Bres- Bres is...complicated. The first mention found of him is in a compilation of the various oral traditions surrounding the First Battle of Moytura. ("Moytura" is anglicized, however it's what I can remember easiest.) In it, he appeared as a nobleman of the Tuatha De Danann sent to negotiate with Sreng, a champion of the Fir Bolg. The two of them went back and forth about how much they liked the other's weapons and then swapped them to show their peoples what they were up against. Both of them advised their peoples not to go to war, however neither really cared. 

    He was next seen making the (presumably) unanimous decision with Nuada and the Dagda to fight the Fir Bolg with equal numbers on both sides so as to be fair. 

    In the battle itself, he was shown to fight well, taking out 150 Fir Bolgs when he got ticked off over his brother getting his arm chopped off. He went against the high king of the Fir Bolg twice, though he died the second time. For some reason, though, he's mentioned becoming king of the Tuatha De Danann. This can't be a different Bres than the one we all know and...don't feel apathy for, because the one stated to have died was said to be Bres Mac Elatha and the one who traditionally became king of the Tuatha was Bres Mac Elatha. Unless Elatha was terribly uncreative when it came to naming his children (which is, admittedly, a possibility,) then it's impossible for the Bresii (Latinized plural for foreign names at its best here,) to be different. Strangely enough, he was said to have died while hunting.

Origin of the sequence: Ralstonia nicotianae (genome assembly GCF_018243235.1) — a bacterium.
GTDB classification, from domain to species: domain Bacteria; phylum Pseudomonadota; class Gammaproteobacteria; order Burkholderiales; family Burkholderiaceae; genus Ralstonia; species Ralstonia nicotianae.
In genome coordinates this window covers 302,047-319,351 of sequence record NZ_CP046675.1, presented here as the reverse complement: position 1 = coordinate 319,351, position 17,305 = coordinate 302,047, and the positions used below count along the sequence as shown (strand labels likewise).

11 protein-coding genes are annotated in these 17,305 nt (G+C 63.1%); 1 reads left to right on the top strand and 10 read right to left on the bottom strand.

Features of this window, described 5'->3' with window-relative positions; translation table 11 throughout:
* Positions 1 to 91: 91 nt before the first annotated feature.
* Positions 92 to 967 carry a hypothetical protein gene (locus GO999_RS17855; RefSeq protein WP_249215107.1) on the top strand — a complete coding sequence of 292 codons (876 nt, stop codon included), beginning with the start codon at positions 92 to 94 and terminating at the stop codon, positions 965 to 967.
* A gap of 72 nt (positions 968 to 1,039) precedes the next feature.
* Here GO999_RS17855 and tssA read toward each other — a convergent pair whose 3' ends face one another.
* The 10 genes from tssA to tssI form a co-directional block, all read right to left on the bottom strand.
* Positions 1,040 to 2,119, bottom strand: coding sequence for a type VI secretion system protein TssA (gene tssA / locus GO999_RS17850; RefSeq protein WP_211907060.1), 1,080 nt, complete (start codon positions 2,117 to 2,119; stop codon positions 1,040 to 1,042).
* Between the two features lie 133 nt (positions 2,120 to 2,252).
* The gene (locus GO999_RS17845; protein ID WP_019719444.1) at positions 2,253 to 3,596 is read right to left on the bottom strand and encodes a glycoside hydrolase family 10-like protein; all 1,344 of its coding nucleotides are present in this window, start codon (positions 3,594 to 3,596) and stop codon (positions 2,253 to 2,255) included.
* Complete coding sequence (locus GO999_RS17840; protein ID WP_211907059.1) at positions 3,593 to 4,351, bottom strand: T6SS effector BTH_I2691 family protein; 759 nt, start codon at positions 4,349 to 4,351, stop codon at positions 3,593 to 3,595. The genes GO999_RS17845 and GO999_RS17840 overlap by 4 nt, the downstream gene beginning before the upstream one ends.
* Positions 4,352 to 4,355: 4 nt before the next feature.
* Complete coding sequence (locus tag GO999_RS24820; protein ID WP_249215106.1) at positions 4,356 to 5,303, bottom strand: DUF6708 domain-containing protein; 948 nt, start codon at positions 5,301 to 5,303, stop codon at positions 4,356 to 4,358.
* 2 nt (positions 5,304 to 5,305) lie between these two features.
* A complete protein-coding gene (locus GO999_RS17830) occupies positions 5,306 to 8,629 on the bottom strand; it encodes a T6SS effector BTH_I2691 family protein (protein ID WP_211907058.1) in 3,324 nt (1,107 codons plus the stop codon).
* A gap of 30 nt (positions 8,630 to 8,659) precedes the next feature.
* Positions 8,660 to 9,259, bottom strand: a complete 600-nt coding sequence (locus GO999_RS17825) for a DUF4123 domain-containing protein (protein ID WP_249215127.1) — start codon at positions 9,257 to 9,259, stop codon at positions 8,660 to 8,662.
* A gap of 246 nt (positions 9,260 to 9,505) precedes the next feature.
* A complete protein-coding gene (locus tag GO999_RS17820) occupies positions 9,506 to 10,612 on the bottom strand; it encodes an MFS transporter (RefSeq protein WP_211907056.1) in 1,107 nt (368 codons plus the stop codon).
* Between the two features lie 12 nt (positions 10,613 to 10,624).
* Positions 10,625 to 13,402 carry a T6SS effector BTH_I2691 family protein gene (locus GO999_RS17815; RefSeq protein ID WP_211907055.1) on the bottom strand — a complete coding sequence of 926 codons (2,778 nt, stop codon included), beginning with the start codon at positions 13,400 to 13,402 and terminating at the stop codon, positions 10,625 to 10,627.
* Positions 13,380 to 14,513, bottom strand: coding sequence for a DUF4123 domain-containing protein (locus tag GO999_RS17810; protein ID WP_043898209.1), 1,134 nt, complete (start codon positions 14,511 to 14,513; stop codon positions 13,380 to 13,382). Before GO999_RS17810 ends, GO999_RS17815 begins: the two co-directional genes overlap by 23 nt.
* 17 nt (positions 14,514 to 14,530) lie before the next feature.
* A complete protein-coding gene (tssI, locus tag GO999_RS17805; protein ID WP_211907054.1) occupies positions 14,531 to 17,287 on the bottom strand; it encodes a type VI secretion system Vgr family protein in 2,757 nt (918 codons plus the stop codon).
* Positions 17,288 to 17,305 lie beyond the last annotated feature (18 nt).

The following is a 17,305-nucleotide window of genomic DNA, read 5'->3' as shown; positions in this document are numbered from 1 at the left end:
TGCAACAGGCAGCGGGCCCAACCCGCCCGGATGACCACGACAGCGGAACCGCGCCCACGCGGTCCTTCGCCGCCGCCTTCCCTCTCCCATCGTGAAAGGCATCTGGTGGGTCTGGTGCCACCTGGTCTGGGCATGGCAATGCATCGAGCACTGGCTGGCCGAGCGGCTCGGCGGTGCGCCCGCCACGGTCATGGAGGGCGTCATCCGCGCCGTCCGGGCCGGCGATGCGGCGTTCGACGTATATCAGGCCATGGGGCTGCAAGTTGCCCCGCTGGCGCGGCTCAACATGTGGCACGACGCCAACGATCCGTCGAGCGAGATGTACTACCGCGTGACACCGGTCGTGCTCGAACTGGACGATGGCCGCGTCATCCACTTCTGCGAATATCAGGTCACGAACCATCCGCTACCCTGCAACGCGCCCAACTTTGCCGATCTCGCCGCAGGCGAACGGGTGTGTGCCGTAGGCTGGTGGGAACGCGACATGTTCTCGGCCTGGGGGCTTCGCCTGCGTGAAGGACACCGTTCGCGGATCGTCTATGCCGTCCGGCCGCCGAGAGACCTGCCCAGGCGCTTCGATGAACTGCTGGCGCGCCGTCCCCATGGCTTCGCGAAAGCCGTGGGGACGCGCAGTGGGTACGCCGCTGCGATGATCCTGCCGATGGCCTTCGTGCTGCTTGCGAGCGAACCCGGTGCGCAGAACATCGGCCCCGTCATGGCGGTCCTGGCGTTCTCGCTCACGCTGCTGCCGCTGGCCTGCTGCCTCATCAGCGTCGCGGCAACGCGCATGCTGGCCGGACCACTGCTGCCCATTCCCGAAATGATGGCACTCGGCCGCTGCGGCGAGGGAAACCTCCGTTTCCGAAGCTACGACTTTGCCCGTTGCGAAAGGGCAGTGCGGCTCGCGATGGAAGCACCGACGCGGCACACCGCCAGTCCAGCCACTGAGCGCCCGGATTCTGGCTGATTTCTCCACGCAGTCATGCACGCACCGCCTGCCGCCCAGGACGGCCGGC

For some very, very odd reason, Bres is possibly one of my favorite characters in Celtic Mythology, despite being set up to be an irredeemable sleazebag. Perhaps it's because he has the most counted death for any character (that I know of,) totaling at three, two of which occur in the same story. It almost makes me wonder if the poets enjoyed killing him off. 

    Here's how I imagine it (translated into modern language):

    Poet One: I want to write about death and destruction! Who should I kill off?